CD28 Receptor function

The potent costimulatory activity of anti-CD28 mAbs was first recognized by Gmunder and Lesslauer and was later confirmed and studied by many others. Identification of CD80 and CD86 molecules as CD28 ligands has allowed a comparison of CD28 signaling through anti-CD28 mAbs versus the natural ligands. These studies show that CD28 clustering on the cell surface during cell-cell adhesion results in optimal stimulation, whereas soluble CD80-Ig or CD86-Ig fusion proteins are not effective. CD28 mAbs have activity in solution when they are bivalent or multivalent, but are less effective than CD80- or CD86-positive cells in activating the CD28 receptor. Optimal stimulation of the CD28 receptor therefore requires a high degree of receptor cross-linking or oligomerization.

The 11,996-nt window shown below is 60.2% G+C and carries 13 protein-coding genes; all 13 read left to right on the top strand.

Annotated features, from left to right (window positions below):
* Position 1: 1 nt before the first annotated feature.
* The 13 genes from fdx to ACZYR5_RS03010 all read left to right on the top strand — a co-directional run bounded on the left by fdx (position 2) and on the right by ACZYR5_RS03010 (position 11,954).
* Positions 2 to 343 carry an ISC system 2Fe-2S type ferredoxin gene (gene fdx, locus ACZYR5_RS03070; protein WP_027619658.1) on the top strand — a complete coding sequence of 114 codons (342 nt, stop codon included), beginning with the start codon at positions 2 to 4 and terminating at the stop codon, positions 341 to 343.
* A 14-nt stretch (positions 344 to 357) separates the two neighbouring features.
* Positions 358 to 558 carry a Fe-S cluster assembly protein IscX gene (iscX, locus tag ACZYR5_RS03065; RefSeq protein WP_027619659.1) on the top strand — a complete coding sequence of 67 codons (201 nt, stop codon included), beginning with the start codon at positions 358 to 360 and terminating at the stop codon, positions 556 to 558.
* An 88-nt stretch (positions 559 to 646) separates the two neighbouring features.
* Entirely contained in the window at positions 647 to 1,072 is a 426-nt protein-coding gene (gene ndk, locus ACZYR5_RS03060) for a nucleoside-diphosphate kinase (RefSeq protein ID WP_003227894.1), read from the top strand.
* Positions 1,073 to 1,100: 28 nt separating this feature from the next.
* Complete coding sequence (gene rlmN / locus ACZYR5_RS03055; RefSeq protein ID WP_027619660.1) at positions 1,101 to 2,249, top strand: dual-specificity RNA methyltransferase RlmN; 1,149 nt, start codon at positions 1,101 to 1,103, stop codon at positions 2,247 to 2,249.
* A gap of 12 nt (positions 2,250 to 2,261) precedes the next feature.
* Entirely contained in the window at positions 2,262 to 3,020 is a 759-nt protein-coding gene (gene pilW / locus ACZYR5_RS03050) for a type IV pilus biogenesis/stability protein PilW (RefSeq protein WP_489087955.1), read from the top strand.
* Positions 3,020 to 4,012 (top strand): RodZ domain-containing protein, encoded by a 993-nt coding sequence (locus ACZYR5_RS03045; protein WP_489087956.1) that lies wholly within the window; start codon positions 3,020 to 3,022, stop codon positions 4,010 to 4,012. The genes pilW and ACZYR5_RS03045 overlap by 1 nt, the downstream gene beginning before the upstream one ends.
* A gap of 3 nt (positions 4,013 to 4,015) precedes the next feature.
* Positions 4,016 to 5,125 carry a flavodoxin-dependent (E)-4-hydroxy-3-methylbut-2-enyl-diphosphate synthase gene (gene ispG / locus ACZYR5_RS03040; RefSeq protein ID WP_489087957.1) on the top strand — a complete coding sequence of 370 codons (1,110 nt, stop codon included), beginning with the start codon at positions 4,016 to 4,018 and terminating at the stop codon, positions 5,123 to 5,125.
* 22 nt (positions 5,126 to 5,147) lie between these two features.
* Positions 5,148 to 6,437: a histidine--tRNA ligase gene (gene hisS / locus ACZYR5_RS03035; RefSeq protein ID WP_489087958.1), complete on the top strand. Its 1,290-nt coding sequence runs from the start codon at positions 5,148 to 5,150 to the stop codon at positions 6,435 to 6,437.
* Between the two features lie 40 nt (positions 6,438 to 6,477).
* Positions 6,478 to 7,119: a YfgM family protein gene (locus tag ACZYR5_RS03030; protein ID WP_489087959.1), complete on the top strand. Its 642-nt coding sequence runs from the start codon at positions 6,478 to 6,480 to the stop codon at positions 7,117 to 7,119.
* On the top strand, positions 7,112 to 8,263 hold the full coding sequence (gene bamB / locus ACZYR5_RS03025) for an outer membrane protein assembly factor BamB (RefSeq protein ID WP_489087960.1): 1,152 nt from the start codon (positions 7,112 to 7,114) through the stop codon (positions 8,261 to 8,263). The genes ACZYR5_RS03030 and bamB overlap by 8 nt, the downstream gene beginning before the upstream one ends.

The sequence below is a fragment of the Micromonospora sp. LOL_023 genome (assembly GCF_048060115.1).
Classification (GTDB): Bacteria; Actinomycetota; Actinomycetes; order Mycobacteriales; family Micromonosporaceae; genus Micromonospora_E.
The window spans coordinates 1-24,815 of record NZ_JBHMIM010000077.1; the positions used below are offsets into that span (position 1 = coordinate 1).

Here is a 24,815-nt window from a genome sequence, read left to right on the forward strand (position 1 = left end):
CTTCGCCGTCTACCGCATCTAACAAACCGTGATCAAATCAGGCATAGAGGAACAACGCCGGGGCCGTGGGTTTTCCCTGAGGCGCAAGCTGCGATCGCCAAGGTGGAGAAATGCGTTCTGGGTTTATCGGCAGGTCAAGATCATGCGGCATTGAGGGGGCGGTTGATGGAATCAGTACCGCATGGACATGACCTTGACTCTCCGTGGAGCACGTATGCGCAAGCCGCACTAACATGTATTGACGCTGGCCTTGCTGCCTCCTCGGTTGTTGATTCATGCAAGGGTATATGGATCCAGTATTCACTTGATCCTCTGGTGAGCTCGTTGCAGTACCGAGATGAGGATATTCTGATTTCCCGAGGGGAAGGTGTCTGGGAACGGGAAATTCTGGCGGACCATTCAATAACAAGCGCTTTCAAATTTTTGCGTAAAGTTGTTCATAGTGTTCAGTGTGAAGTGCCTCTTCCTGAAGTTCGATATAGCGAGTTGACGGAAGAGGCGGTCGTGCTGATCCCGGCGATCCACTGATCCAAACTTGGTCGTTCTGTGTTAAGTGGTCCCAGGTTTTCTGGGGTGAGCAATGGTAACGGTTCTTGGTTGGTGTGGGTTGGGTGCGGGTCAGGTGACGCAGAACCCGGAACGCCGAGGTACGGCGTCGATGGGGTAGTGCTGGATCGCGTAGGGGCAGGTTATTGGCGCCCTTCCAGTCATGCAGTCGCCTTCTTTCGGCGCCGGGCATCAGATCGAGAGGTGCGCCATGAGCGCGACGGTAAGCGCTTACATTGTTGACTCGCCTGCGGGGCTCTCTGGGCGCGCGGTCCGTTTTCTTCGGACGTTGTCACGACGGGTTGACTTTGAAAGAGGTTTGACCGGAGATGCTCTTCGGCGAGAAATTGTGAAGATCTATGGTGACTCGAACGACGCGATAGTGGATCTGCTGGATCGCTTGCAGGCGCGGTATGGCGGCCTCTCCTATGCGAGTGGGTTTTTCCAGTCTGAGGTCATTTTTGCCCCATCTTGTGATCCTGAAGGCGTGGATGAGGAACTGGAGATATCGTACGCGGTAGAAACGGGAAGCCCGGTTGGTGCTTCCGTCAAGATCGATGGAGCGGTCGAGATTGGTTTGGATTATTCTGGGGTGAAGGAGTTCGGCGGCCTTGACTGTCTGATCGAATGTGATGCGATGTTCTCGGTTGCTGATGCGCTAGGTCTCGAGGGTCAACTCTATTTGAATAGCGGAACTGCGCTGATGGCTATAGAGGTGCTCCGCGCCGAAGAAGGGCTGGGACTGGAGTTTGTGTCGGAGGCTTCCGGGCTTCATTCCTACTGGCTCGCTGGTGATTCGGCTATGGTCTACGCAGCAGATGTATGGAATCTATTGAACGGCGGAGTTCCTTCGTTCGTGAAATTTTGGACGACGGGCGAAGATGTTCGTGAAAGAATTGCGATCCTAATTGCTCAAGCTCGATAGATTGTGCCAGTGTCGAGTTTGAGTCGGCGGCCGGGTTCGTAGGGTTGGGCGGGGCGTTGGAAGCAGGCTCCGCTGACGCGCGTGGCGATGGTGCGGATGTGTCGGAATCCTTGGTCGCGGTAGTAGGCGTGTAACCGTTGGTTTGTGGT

CD28 signals depend on the activation of intracellular protein tyrosine kinases, including Ick and itk, resulting in direct phosphorylation of CD28 on tyrosine residues. After activation, CD28 associates with phosphatidylinositol 3-kinase (PI3K) by an SH2 interaction with phosphorylated Tyrl70. However, the association with PI3K is not essential for CD28 costimulatory function, and Tyrl88 plays a more important role. However, it is not yet clear how the CD28 cytoplasmic tail delivers costimulatory signals.

CD28-deficient mice have been generated and found to have an impaired immune system, with reduced responses to T cell mitogens and reduced ability to mount antibody responses to T-dependent antigens. In contrast, CTLA-4 deficient mice die at an early age of lymphoproliferative disease, demonstrating that CTLA-4 delivers inhibitory signals for T cell activation. CTLA-4 has been reported to associate with a tyrosine phosphatase, SYP, that is thought to inhibit the activation of tyrosine kinases or tyrosine kinase substrates during CD28 cross-linking.

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